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August 13, 2012

Performance Workshop Theatre's 2012-13 season features British plays, tough themes

Performance Workshop Theatre, the Hamilton/Lauraville-based company known for thoughtful productions and educational activities, has planned a season of British plays and provocative themes.

The 2012-2013 lineup chosen by artistic directors Marc Horwitz and Marlyn Robinson, opens Sept. 28 with "Breaking the Code," Hugh Whitemore's drama about Alan Turing, the brilliant mathematician born 100 years ago.

Turing, a key figure in the early development of computer science, led the effort to decipher the Nazi's famous Enigma machine (pictured), which helped give the Allies an invaluable advantage during World War II.

After the war, Turning was prosecuted under British laws against homosexuality, and he submitted to chemical castration to avoid prison.

He died in 1954 of poisoning -- considered a suicide by the authorities, an accident by some family and friends.

Horwitz will star as Turing in this Baltimore premiere, directed by Robinson, Sept. 28 to Oct. 28.

In December, just after Maryland voters will decide on whether to allow a broader definition of matrimony, the company will offer ...

"Mixed Doubles: An Entertainment on Marriage."

This work addresses all sorts of aspects of tying the knot, as viewed through short plays by eight British playwrights: Alan Ayckbourn, John Bowen, Lyndon Brook, David Campton, Harold Pinter, Alun Owen, James Saunders and Fay Weldon.

The production, directed by Horwitz, runs Dec. 14 to Jan. 13.

Harold Pinter's 1960 hit "The Caretaker," which the company has identified as another Baltimore premiere, wraps up the season. The play, about two brothers and a homeless man they take into their home, was Pinter's first significant success and earned a major place in 20th century theater.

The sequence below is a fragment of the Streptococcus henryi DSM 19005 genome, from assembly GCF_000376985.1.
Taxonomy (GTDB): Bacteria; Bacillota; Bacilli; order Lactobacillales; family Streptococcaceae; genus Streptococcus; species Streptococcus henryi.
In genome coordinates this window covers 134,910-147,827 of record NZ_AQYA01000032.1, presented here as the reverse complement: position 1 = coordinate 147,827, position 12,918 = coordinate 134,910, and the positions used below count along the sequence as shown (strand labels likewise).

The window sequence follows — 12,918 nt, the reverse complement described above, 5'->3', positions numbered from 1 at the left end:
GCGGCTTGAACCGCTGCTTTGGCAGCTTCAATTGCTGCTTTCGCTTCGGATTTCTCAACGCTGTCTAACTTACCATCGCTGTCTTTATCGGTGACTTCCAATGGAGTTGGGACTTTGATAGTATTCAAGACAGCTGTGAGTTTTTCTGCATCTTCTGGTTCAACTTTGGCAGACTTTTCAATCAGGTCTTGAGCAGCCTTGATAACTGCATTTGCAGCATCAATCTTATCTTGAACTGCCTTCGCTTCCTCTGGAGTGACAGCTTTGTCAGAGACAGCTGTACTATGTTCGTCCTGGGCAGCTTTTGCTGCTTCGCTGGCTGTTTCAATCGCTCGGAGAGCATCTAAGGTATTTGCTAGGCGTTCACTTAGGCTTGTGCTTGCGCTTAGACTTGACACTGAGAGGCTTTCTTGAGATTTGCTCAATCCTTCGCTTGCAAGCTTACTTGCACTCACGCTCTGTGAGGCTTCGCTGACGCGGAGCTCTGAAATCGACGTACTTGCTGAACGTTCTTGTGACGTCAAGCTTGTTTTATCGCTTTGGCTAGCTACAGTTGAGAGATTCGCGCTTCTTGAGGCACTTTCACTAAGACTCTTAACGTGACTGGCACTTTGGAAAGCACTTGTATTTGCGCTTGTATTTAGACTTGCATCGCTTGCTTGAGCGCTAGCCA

The production, directed by Robinson, is slated form March 22 to April 21.

Subscriptions are currently on sale. Single tickets go on sale Aug. 27.


Posted by Tim Smith at 10:26 AM | | Comments (0)
Categories: Drama Queens

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About Tim Smith
Born and raised in Washington, D.C., I couldn't help but develop a keen interest in politics, but music, theater and visual art also proved great attractions. Music became my main focus after high school. I thought about being a cocktail pianist, but I hated taking requests, so I studied music history instead, earning a B.A. in that field from Eisenhower College (Seneca Falls, N.Y.) and an M.A. from Occidental College (Los Angeles). I then landed in journalism. After freelancing for the Washington Post and others, I was classical music critic for the Sun-Sentinel in South Florida, where I also contributed to NPR. I've written for the New York Times, BBC Music Magazine and other publications, and I'm a longtime contributor to Opera News. My book, The NPR Curious Listener's Guide to Classical Music (Perigee, 2002), can be found on the most discerning remainder racks.

I joined the Baltimore Sun as classical music critic in 2000 and, in 2009, also became theater critic, giving me the opportunity to annoy a whole new audience. In 2010, my original Clef Notes blog expanded to encompass a theatrical component -- how could I resist calling it Drama Queens? I hope you'll find both sides of this blog coin worth exploring and reacting to; your own comments are always welcome and valued (well, most of them, at least).

Think of this as your open-all-hours, cyber green room, where there's always a performer or performance to discuss, some news to digest, or maybe just a little good gossip to share.
Note: Tim Smith now writes about the fine arts at This blog will be kept in place as an archive for an indefinite period. Please visit the new location to get the latest Mid-Atlantic arts coverage.
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